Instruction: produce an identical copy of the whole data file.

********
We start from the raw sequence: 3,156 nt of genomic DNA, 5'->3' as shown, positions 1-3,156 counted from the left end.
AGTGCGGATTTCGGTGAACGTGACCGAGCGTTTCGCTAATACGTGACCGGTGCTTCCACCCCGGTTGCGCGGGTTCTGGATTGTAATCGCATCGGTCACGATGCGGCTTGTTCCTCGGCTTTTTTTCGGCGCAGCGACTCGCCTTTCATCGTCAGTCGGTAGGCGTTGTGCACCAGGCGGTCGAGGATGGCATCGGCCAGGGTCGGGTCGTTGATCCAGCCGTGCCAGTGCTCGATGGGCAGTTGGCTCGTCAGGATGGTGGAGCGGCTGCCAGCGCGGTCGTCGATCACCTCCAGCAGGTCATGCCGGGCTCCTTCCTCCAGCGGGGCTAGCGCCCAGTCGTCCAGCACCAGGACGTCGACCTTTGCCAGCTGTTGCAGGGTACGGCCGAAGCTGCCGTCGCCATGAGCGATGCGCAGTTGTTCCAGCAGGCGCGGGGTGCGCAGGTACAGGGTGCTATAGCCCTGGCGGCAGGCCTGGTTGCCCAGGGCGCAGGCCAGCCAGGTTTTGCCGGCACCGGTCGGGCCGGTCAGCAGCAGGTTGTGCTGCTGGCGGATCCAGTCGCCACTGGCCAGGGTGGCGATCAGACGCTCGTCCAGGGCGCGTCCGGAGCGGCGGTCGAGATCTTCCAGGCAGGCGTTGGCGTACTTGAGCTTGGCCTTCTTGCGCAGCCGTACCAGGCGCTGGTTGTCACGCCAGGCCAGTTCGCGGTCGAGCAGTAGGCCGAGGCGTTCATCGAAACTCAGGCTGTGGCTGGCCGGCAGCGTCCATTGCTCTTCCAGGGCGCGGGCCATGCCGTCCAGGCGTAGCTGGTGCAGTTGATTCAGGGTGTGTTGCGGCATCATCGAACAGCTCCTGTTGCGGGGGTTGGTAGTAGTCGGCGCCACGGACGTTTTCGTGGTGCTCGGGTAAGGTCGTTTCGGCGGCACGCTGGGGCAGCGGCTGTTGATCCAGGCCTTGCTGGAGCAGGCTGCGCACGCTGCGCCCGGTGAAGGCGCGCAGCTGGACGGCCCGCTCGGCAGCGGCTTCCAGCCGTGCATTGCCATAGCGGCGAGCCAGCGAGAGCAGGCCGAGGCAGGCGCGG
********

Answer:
We start from the raw sequence: 3,156 nt of genomic DNA, 5'->3' as shown, positions 1-3,156 counted from the left end.
AGTGCGGATTTCGGTGAACGTGACCGAGCGTTTCGCTAATACGTGACCGGTGCTTCCACCCCGGTTGCGCGGGTTCTGGATTGTAATCGCATCGGTCACGATGCGGCTTGTTCCTCGGCTTTTTTTCGGCGCAGCGACTCGCCTTTCATCGTCAGTCGGTAGGCGTTGTGCACCAGGCGGTCGAGGATGGCATCGGCCAGGGTCGGGTCGTTGATCCAGCCGTGCCAGTGCTCGATGGGCAGTTGGCTCGTCAGGATGGTGGAGCGGCTGCCAGCGCGGTCGTCGATCACCTCCAGCAGGTCATGCCGGGCTCCTTCCTCCAGCGGGGCTAGCGCCCAGTCGTCCAGCACCAGGACGTCGACCTTTGCCAGCTGTTGCAGGGTACGGCCGAAGCTGCCGTCGCCATGAGCGATGCGCAGTTGTTCCAGCAGGCGCGGGGTGCGCAGGTACAGGGTGCTATAGCCCTGGCGGCAGGCCTGGTTGCCCAGGGCGCAGGCCAGCCAGGTTTTGCCGGCACCGGTCGGGCCGGTCAGCAGCAGGTTGTGCTGCTGGCGGATCCAGTCGCCACTGGCCAGGGTGGCGATCAGACGCTCGTCCAGGGCGCGTCCGGAGCGGCGGTCGAGATCTTCCAGGCAGGCGTTGGCGTACTTGAGCTTGGCCTTCTTGCGCAGCCGTACCAGGCGCTGGTTGTCACGCCAGGCCAGTTCGCGGTCGAGCAGTAGGCCGAGGCGTTCATCGAAACTCAGGCTGTGGCTGGCCGGCAGCGTCCATTGCTCTTCCAGGGCGCGGGCCATGCCGTCCAGGCGTAGCTGGTGCAGTTGATTCAGGGTGTGTTGCGGCATCATCGAACAGCTCCTGTTGCGGGGGTTGGTAGTAGTCGGCGCCACGGACGTTTTCGTGGTGCTCGGGTAAGGTCGTTTCGGCGGCACGCTGGGGCAGCGGCTGTTGATCCAGGCCTTGCTGGAGCAGGCTGCGCACGCTGCGCCCGGTGAAGGCGCGCAGCTGGACGGCCCGCTCGGCAGCGGCTTCCAGCCGTGCATTGCCATAGCGGCGAGCCAGCGAGAGCAGGCCGAGGCAGGCGCGG